Hawkstone Park and Follies gears up for a busy summer
Hawkestone Park Follies, near Weston under Redcastle, opened its 100-acre lot last month as part of the second stage of the government’s easing of restrictions.
He is now preparing for the third stage of Monday’s easing, which includes the possibility for larger groups to meet outside.
The Follies staff are also planning an adventurous week in the midst of nature, from May 29 to June 6, when kids can explore caves, find trolls, cross bridges, climb towers, build dens, observe the sea. wildlife and let off steam.
The Grade 1 listed park was a tourist attraction over 200 years ago – one of Britain’s most visited landscaping in the 19th century. In its original heyday, plants from all over the world were transported to its arboretum, and herds of Eland, a type of antelope, roamed the ground. It was even home to exotic birds and monkeys at one point.
Visitors were able to take guided tours of the follies and the cave – a complex of caves carved out of the sandstone – and received lemonade and gingerbread in a special Gingerbread room, always on site.
But when the last member of the Hill family who owned Hawkstone was declared bankrupt, the landscape became overgrown and forgotten, known only to locals.
That was until 30 years ago when a multi-million pound restoration project took place which led to its reopening in 1993.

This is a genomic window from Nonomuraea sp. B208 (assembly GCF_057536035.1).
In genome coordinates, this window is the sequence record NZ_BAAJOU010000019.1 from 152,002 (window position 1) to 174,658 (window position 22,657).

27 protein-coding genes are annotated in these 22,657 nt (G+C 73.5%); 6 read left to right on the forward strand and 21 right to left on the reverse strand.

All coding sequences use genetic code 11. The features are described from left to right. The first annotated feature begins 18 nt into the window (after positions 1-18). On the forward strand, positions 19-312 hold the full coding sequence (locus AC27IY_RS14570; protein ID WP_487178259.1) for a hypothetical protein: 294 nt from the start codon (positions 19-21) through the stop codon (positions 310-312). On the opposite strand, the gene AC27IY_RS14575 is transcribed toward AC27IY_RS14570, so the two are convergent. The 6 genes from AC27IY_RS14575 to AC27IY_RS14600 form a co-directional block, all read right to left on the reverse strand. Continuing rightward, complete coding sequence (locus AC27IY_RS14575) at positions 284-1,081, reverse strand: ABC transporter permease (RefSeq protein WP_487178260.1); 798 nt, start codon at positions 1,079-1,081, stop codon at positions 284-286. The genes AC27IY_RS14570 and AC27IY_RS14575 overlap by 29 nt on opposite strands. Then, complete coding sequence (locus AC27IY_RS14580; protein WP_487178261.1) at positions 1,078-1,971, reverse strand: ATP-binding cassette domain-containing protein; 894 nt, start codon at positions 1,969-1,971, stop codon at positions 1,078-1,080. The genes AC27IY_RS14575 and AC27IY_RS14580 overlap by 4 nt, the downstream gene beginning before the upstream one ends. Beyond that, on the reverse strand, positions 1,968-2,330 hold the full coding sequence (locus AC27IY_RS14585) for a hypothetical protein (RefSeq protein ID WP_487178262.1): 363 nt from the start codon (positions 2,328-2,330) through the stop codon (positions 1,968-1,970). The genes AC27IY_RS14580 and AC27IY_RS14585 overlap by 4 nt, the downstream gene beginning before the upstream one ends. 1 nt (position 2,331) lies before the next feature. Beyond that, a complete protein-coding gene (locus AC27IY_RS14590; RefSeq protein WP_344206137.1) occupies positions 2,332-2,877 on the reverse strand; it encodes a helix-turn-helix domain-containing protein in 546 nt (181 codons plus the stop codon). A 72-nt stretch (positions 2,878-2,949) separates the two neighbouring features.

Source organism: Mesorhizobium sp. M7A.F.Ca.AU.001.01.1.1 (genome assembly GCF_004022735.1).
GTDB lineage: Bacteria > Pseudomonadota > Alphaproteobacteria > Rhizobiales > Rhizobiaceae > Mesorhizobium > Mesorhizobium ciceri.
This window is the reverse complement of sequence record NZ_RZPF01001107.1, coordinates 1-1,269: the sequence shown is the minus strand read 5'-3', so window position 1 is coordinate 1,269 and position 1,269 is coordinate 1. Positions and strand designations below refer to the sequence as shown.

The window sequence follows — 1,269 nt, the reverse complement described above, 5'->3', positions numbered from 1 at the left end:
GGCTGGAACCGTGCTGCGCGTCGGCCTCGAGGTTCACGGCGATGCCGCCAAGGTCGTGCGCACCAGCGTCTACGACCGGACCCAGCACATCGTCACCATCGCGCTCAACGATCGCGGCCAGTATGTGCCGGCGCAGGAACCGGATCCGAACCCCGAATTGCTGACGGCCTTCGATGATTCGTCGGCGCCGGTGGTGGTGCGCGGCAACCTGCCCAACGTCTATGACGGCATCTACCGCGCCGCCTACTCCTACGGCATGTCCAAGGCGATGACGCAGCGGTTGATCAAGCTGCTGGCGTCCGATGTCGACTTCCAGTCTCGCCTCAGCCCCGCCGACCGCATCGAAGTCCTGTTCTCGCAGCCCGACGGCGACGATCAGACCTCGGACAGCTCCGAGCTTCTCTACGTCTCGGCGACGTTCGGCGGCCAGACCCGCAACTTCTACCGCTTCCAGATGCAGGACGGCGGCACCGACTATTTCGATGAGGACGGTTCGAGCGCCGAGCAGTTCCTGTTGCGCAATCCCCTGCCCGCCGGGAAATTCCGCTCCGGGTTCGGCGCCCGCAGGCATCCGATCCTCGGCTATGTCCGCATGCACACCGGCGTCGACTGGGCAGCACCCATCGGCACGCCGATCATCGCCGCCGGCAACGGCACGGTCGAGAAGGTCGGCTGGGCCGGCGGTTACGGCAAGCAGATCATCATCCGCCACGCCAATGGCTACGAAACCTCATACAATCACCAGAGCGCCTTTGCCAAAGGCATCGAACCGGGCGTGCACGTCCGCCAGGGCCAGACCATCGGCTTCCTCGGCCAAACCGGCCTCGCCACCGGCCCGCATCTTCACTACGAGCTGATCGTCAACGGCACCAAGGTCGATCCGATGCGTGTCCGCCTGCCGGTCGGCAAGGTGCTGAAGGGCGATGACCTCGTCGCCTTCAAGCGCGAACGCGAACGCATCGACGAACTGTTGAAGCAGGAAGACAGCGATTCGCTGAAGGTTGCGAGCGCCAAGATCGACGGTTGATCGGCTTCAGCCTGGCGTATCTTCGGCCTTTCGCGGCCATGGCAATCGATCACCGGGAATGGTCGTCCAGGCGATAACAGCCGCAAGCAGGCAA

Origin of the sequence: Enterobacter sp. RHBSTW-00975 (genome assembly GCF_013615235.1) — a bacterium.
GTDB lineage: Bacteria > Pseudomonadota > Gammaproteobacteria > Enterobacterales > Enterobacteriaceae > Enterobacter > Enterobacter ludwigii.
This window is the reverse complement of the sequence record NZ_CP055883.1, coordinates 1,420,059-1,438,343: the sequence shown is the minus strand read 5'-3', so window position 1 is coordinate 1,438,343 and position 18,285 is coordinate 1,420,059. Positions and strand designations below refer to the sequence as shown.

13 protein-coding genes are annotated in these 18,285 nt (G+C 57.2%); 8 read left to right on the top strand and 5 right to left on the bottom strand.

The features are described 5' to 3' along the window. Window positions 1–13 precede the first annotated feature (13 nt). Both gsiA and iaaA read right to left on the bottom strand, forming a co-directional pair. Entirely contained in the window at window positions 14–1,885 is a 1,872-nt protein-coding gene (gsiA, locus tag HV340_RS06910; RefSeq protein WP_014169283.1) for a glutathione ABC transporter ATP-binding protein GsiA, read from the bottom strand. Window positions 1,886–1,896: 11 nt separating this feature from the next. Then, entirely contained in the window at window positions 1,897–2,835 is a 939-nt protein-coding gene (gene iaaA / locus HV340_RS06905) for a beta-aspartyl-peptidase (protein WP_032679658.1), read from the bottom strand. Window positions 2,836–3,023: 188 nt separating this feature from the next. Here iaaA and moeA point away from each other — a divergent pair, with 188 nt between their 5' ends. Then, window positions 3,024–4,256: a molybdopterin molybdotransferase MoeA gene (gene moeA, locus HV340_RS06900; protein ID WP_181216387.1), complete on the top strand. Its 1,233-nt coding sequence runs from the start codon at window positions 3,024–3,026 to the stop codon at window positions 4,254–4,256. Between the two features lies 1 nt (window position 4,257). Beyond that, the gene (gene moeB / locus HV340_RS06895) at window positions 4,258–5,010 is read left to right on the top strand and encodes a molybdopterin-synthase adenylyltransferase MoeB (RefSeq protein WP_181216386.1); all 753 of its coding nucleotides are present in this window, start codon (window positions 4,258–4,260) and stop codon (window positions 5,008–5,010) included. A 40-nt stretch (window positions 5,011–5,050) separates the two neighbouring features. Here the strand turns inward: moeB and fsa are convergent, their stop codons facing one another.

Howard Fox, the director of follies, said the staff expected a busy year.
“We opened the park under government restrictions on April 12 and it has already turned out to be very busy,” he said.
“If anything good has come out of the terrible situation we find ourselves in, it’s that it made people look and appreciate their surroundings and enjoy the outdoors.
“We’ve been busy last year and expect to be busy this year.
“We have great spaces in Hawkstone which are great for social distancing and we will continue to limit tickets so people can always feel safe.
Mr Fox said people were understandably nervous about venturing out after the lockdown.
“I was very nervous when we opened in April but it’s so good to see people come here and have a good time.”
“It will be good from next week to see larger groups of people able to come together outside and enjoy being together in a safe environment.”
“We are still not going to open our tearooms and are actively encouraging people to bring picnics they can enjoy, on the go.”
Visitors are recommended to wear suitable footwear, take torches with them, and be warned that the follies area is not suitable for wheelchairs or strollers. These can only use the entrance area and the big valley.
“People should dress for the weather as well. We have found that visitors come regardless of the weather, kids love to splash in puddles in rubber boots and raincoats,” Fox said.
Additionally, the ability to explore the park using a map allows visitors to book a guide or use safari transport for an additional fee.